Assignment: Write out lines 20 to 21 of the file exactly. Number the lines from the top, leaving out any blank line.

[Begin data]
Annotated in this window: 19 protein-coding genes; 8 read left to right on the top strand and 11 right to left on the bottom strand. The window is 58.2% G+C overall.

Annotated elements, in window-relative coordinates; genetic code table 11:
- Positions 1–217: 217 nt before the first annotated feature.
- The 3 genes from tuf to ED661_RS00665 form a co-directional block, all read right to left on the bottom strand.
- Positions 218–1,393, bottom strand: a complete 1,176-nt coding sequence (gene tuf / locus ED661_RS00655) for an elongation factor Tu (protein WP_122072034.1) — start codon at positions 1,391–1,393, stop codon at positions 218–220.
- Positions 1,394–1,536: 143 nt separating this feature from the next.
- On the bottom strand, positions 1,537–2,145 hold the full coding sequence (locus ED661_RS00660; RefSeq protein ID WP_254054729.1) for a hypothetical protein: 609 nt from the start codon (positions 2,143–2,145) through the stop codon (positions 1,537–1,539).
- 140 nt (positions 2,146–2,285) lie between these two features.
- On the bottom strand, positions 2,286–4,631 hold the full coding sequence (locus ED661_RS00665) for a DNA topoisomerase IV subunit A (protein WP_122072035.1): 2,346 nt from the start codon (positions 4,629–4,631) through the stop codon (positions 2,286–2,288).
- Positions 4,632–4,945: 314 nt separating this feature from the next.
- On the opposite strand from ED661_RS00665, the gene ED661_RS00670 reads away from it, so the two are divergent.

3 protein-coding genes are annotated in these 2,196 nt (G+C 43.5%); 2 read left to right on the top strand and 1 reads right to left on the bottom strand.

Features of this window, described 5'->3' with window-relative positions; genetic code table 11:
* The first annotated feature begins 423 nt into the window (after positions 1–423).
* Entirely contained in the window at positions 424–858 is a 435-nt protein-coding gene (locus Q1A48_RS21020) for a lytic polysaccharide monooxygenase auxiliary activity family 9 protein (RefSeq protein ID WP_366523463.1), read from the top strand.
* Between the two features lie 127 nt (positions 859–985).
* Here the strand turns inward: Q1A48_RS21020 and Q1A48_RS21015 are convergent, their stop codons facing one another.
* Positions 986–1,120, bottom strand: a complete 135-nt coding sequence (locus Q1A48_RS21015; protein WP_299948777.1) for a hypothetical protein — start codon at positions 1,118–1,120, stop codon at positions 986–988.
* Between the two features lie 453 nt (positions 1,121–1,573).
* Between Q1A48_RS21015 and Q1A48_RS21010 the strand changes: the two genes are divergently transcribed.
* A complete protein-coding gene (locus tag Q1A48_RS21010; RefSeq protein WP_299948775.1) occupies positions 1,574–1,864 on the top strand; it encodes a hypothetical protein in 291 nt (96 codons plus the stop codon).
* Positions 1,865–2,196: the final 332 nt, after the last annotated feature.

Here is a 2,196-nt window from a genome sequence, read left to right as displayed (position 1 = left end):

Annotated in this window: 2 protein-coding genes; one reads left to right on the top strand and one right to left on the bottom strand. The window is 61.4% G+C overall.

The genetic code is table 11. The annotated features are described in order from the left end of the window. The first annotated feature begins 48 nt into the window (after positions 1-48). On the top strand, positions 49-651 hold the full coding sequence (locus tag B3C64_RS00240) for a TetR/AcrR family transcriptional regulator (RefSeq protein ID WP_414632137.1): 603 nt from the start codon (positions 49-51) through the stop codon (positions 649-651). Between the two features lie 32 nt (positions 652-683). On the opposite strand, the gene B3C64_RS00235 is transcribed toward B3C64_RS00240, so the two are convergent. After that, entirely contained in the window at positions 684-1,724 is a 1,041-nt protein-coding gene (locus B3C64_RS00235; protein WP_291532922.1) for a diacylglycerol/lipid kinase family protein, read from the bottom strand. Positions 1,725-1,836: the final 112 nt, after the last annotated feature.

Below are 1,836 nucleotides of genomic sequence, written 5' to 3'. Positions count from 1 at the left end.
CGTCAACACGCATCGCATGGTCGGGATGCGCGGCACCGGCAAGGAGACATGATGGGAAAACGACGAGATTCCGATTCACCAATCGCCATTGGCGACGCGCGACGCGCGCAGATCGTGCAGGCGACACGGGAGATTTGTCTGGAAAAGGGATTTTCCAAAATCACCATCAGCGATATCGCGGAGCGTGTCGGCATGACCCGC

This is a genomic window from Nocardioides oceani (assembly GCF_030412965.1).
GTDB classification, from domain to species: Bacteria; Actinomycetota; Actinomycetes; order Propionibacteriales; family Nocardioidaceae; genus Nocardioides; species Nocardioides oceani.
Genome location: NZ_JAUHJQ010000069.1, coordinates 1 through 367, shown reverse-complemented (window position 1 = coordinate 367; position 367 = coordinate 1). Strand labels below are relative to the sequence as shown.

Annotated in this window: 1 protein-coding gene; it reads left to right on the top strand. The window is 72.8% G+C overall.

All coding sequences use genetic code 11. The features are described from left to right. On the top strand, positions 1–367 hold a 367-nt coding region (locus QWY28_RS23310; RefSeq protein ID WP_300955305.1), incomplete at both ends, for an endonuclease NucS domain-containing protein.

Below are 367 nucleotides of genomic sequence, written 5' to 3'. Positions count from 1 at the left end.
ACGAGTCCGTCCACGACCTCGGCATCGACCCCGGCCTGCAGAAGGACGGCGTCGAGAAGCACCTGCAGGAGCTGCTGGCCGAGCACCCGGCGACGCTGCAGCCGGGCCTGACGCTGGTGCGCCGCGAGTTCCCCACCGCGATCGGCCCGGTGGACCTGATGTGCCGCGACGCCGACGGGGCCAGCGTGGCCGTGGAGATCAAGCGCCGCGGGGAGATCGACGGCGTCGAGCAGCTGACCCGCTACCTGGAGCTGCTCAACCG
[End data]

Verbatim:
* Between Q1A48_RS21015 and Q1A48_RS21010 the strand changes: the two genes are divergently transcribed.
* A complete protein-coding gene (locus tag Q1A48_RS21010; RefSeq protein WP_299948775.1) occupies positions 1,574–1,864 on the top strand; it encodes a hypothetical protein in 291 nt (96 codons plus the stop codon).